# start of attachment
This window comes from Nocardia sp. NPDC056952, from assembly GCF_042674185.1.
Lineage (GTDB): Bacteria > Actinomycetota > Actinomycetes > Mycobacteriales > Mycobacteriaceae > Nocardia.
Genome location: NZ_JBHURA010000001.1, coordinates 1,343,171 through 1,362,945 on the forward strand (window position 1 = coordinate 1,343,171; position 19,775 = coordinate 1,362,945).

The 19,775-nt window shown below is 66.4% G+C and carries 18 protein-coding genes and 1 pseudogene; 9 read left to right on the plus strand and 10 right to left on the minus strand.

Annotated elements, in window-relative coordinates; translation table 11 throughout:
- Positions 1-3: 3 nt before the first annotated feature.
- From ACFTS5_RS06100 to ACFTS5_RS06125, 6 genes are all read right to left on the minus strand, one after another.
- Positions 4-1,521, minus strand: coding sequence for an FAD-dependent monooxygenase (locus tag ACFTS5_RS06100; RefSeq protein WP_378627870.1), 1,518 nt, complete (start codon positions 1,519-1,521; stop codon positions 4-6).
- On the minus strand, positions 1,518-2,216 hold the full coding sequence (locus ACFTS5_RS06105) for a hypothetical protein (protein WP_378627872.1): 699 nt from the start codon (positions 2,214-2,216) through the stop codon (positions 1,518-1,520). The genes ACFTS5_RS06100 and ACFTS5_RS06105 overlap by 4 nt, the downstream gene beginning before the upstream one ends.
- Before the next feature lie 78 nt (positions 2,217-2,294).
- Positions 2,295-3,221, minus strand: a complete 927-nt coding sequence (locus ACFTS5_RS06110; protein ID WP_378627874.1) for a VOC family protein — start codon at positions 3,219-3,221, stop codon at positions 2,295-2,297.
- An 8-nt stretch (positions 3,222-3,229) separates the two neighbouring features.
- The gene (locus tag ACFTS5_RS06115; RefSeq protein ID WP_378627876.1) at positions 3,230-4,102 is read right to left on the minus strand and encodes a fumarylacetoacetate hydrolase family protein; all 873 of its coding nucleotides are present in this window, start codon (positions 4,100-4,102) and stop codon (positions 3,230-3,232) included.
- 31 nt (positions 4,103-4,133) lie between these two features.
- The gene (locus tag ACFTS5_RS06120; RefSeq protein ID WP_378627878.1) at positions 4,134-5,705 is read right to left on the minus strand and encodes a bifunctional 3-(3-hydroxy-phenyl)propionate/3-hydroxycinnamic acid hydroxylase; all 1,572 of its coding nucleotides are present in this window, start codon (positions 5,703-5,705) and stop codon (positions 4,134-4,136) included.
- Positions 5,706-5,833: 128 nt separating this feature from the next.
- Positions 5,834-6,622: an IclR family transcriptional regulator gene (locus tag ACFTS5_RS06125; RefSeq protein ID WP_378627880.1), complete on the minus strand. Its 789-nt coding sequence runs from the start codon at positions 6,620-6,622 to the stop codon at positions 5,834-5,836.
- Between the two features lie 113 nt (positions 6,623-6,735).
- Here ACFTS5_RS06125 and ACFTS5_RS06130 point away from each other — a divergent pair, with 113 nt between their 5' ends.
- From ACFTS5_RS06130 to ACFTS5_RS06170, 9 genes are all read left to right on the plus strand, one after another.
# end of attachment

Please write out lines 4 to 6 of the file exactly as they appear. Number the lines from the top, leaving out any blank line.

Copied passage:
The 19,775-nt window shown below is 66.4% G+C and carries 18 protein-coding genes and 1 pseudogene; 9 read left to right on the plus strand and 10 right to left on the minus strand.

Annotated elements, in window-relative coordinates; translation table 11 throughout:
- Positions 1-3: 3 nt before the first annotated feature.